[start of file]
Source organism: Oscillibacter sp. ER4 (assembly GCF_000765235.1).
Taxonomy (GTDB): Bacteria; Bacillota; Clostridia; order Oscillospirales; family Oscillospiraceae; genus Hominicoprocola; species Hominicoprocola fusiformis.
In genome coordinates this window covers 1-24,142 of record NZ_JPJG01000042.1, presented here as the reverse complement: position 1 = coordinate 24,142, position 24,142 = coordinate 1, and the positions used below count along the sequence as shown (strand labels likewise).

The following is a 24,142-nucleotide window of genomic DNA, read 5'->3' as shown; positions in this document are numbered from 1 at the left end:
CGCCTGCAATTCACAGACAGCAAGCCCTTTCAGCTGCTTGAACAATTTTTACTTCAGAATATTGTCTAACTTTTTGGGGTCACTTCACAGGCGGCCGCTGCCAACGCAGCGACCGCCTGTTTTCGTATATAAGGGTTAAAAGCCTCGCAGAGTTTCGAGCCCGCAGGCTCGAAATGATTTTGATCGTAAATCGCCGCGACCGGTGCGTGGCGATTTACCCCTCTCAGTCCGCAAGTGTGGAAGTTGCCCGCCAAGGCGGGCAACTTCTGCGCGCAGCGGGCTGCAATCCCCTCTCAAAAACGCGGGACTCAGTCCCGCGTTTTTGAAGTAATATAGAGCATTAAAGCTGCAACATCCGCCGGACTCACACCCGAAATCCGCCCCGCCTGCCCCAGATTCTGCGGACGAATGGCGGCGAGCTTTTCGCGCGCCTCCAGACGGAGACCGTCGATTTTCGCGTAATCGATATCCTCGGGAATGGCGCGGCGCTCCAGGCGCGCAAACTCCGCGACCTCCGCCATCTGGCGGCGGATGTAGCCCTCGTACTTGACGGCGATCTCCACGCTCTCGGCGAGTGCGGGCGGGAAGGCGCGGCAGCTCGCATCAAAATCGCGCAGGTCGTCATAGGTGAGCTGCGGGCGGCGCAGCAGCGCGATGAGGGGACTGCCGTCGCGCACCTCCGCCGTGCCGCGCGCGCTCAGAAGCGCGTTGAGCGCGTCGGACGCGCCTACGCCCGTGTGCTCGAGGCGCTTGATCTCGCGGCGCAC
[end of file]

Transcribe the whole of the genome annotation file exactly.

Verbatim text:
Source organism: Oscillibacter sp. ER4 (assembly GCF_000765235.1).
Taxonomy (GTDB): Bacteria; Bacillota; Clostridia; order Oscillospirales; family Oscillospiraceae; genus Hominicoprocola; species Hominicoprocola fusiformis.
In genome coordinates this window covers 1-24,142 of record NZ_JPJG01000042.1, presented here as the reverse complement: position 1 = coordinate 24,142, position 24,142 = coordinate 1, and the positions used below count along the sequence as shown (strand labels likewise).

The following is a 24,142-nucleotide window of genomic DNA, read 5'->3' as shown; positions in this document are numbered from 1 at the left end:
CGCCTGCAATTCACAGACAGCAAGCCCTTTCAGCTGCTTGAACAATTTTTACTTCAGAATATTGTCTAACTTTTTGGGGTCACTTCACAGGCGGCCGCTGCCAACGCAGCGACCGCCTGTTTTCGTATATAAGGGTTAAAAGCCTCGCAGAGTTTCGAGCCCGCAGGCTCGAAATGATTTTGATCGTAAATCGCCGCGACCGGTGCGTGGCGATTTACCCCTCTCAGTCCGCAAGTGTGGAAGTTGCCCGCCAAGGCGGGCAACTTCTGCGCGCAGCGGGCTGCAATCCCCTCTCAAAAACGCGGGACTCAGTCCCGCGTTTTTGAAGTAATATAGAGCATTAAAGCTGCAACATCCGCCGGACTCACACCCGAAATCCGCCCCGCCTGCCCCAGATTCTGCGGACGAATGGCGGCGAGCTTTTCGCGCGCCTCCAGACGGAGACCGTCGATTTTCGCGTAATCGATATCCTCGGGAATGGCGCGGCGCTCCAGGCGCGCAAACTCCGCGACCTCCGCCATCTGGCGGCGGATGTAGCCCTCGTACTTGACGGCGATCTCCACGCTCTCGGCGAGTGCGGGCGGGAAGGCGCGGCAGCTCGCATCAAAATCGCGCAGGTCGTCATAGGTGAGCTGCGGGCGGCGCAGCAGCGCGATGAGGGGACTGCCGTCGCGCACCTCCGCCGTGCCGCGCGCGCTCAGAAGCGCGTTGAGCGCGTCGGACGCGCCTACGCCCGTGTGCTCGAGGCGCTTGATCTCGCGGCGCAC